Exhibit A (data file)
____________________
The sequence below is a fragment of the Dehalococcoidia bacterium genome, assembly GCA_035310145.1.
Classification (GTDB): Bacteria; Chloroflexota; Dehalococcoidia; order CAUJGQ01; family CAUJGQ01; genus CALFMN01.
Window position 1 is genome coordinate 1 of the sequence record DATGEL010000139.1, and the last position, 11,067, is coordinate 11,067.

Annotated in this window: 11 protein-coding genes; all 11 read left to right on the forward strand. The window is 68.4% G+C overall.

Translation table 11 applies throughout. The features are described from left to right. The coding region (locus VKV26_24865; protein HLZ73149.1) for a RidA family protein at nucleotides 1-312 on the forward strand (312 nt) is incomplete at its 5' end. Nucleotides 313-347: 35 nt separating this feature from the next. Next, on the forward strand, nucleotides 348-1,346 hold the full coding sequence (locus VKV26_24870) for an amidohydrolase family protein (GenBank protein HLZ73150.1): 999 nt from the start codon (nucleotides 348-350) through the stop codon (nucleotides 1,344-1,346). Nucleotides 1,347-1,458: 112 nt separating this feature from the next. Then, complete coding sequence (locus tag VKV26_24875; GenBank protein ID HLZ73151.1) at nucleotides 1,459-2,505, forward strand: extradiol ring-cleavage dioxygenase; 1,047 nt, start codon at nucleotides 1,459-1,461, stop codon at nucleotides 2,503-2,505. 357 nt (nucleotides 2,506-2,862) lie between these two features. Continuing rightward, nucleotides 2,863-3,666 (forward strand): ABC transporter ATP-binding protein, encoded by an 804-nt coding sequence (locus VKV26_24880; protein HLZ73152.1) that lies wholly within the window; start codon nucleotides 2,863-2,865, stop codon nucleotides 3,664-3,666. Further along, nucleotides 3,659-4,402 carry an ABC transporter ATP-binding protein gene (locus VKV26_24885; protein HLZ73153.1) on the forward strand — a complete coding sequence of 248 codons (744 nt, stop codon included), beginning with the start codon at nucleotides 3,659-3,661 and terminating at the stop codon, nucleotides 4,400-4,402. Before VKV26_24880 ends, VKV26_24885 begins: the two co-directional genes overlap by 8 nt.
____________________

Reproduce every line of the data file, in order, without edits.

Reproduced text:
The sequence below is a fragment of the Dehalococcoidia bacterium genome, assembly GCA_035310145.1.
Classification (GTDB): Bacteria; Chloroflexota; Dehalococcoidia; order CAUJGQ01; family CAUJGQ01; genus CALFMN01.
Window position 1 is genome coordinate 1 of the sequence record DATGEL010000139.1, and the last position, 11,067, is coordinate 11,067.

Annotated in this window: 11 protein-coding genes; all 11 read left to right on the forward strand. The window is 68.4% G+C overall.

Translation table 11 applies throughout. The features are described from left to right. The coding region (locus VKV26_24865; protein HLZ73149.1) for a RidA family protein at nucleotides 1-312 on the forward strand (312 nt) is incomplete at its 5' end. Nucleotides 313-347: 35 nt separating this feature from the next. Next, on the forward strand, nucleotides 348-1,346 hold the full coding sequence (locus VKV26_24870) for an amidohydrolase family protein (GenBank protein HLZ73150.1): 999 nt from the start codon (nucleotides 348-350) through the stop codon (nucleotides 1,344-1,346). Nucleotides 1,347-1,458: 112 nt separating this feature from the next. Then, complete coding sequence (locus tag VKV26_24875; GenBank protein ID HLZ73151.1) at nucleotides 1,459-2,505, forward strand: extradiol ring-cleavage dioxygenase; 1,047 nt, start codon at nucleotides 1,459-1,461, stop codon at nucleotides 2,503-2,505. 357 nt (nucleotides 2,506-2,862) lie between these two features. Continuing rightward, nucleotides 2,863-3,666 (forward strand): ABC transporter ATP-binding protein, encoded by an 804-nt coding sequence (locus VKV26_24880; protein HLZ73152.1) that lies wholly within the window; start codon nucleotides 2,863-2,865, stop codon nucleotides 3,664-3,666. Further along, nucleotides 3,659-4,402 carry an ABC transporter ATP-binding protein gene (locus VKV26_24885; protein HLZ73153.1) on the forward strand — a complete coding sequence of 248 codons (744 nt, stop codon included), beginning with the start codon at nucleotides 3,659-3,661 and terminating at the stop codon, nucleotides 4,400-4,402. Before VKV26_24880 ends, VKV26_24885 begins: the two co-directional genes overlap by 8 nt.